Wednesday, March 17, 2010

Tonight's news roundup

The District of Columbia became the sixth jurisdiction in the U.S. to legalize same-sex marriage on March 3, but that could change if an attempt to rescind the law is successful. The law went into effect after being passed by D.C.'s city council and signed in December by Mayor Adrian Fenty. The Democratic-controlled Congress chose not to overturn the law during its 30-day period of review. Opponents of the law hope to take advantage of a section in the D.C. Charter that allows citizens to gather signatures to place the issue on the ballot -- something opponents have been trying for months to do, only to be thwarted by the D.C. Board of Elections and by various courts, which upheld the board's stance that such an initiative would "authorize discrimination" against homosexuals.
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Speaking of marriage, Nepal plans to offer same-sex couples the possibility of getting married at a Mount Everest base camp and of honeymooning on a Himalayan trek or adventure tour. Nepal also wants to cash in on a chunk of the multibillion-dollar gay tourist market.

John Tanzella of the International Gay and Lesbian Travel Association says that a growing segment of the gay tourism market craves adventure travel and exotic locations, especially to places seen as hospitable to gay travelers.
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Constance McMillen, a Mississippi high school student, made waves this past week when she said she wanted to bring her girlfriend to her high school prom. Instead of allowing McMillen to bring a same-sex date to the dance, school board members decided to cancel the event entirely. This past week, the American Civil Liberties Union and Mississippi Safe Schools Coalition teamed up to demand McMillen be allowed to attend. Kristy Bennett, Legal Director of the ACLU of Mississippi, says “Constance has a constitutional right to take the person she’s dating to the prom, just like any other student at any other public school.”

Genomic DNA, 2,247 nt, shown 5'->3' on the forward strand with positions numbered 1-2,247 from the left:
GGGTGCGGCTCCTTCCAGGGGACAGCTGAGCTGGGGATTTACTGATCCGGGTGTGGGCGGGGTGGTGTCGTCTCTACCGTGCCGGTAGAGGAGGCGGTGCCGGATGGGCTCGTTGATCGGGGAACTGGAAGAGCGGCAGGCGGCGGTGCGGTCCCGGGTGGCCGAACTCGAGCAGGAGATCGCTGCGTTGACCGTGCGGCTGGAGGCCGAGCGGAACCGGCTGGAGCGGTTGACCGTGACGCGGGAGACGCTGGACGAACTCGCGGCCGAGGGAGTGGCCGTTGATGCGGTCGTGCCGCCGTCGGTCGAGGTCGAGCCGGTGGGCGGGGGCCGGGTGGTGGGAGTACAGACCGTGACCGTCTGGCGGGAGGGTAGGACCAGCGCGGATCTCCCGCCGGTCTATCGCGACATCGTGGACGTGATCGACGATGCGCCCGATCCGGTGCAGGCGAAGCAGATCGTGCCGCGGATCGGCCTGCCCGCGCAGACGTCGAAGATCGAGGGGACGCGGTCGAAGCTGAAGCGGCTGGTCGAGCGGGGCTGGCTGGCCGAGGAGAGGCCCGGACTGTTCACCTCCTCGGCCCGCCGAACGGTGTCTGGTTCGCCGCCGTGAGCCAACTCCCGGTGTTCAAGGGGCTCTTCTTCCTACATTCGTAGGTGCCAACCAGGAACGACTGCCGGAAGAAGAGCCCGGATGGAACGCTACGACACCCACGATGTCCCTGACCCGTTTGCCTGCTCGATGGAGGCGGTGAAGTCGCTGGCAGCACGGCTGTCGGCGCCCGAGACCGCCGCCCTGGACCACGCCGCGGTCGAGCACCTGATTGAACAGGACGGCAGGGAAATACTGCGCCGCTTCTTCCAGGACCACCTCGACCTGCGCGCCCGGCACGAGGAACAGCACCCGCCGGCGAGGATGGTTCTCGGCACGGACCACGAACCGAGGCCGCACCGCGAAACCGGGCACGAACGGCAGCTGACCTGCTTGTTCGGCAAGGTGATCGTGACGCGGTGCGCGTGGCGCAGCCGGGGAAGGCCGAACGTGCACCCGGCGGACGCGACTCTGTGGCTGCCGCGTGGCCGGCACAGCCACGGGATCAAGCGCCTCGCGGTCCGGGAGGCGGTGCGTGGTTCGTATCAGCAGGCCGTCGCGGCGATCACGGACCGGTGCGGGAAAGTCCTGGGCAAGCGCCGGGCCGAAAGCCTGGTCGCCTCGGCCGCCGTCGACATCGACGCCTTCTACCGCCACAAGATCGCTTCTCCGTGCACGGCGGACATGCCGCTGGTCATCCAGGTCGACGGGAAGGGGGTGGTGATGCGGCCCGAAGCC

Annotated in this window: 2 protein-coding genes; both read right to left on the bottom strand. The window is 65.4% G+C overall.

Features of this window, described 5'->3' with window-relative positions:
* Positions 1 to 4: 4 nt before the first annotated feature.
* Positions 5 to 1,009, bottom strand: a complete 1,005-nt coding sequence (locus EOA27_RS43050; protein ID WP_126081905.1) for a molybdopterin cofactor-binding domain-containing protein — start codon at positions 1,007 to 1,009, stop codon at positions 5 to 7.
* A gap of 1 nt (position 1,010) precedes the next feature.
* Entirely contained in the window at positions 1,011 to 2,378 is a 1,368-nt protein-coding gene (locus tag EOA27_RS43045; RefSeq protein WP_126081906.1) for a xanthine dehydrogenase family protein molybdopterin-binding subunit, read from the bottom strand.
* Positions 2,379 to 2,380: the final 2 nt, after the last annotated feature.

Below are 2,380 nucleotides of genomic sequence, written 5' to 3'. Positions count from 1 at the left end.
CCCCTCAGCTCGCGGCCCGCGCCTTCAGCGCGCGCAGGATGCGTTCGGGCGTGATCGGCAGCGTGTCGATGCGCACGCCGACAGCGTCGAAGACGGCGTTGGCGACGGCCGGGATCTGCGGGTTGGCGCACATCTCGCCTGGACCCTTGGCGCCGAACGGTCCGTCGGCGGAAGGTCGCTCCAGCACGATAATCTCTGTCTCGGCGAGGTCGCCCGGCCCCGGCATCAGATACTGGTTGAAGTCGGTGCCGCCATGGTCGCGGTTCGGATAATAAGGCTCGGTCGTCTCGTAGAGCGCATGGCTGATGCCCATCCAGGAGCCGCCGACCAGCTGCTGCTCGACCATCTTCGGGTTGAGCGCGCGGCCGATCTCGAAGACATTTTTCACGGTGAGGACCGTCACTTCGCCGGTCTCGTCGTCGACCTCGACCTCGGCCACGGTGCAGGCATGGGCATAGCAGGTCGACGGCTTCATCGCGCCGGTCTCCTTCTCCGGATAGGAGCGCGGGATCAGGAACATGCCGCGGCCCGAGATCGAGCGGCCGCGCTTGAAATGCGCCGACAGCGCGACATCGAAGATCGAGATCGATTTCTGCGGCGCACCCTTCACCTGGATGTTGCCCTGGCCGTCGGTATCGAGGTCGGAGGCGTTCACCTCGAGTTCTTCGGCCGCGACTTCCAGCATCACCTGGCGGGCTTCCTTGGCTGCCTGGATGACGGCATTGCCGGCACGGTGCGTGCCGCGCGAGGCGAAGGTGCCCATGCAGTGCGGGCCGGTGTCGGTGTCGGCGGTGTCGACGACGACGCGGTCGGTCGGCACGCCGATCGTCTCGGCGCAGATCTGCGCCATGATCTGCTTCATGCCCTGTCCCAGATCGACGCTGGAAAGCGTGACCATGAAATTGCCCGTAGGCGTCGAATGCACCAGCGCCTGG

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General David Petraeus, the Army general who is managing the wars in Iraq and Afghanistan, says “the time has come” for the military to rethink its current “Don’t Ask, Don’t Tell” policy toward gays in the military. Petraeus told a Senate panel Tuesday that he wants to see the results of an internal study ordered by Defense Secretary Robert Gates before any changes are made. Petraeus said he wants to know if allowing gays to serve openly might hurt recruiting and retention, or the military’s ability to fight.
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Claims that three-time US Olympic champion skater Johnny Weir was not included in the “Stars on Ice” cast because of his perceived sexual orientation are untrue, a representative for the figure skating tour said. The Gay and Lesbian Alliance Against Defamation started an online petition last week, saying Weir was being excluded from the tour because he was not “family friendly.” Weir has repeatedly avoided questions about his sexual orientation, saying people shouldn’t be defined by labels. “While Stars on Ice wishes it could accommodate many more talented skaters as part of our cast, the fact is we cannot sign every skater,” the Stars statement said.
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Prosecutors who have charged three cousins with a hate crime said they’re considering charging the suspects in 11 similar incidents. The cousins were charged with shooting a San Francisco man with a BB gun on February 26 because they thought he was gay.

The victim called police and said he’d been shot by a passing car. Police pulled the suspects over near the scene of the crime and found a “rifle-style” BB gun and a video camera inside the car. The video recording recovered by police shows the suspects shooting at other victims. The three men have been charged with assault with a deadly weapon with a hate crime enhancement, discharge of a firearm with gross negligence, and attempted mayhem for the initial shooting. No serious injuries have been reported from the 11 additional shootings.
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This past Thursday, Judith Vazquez and Lol Kin Castaneda became the first same-sex couple to marry in Mexico under a new law that allows same-sex couples to wed and to adopt children. Several couples wed at the Municipal Palace in Mexico City, which legalized same-sex marriage in December.

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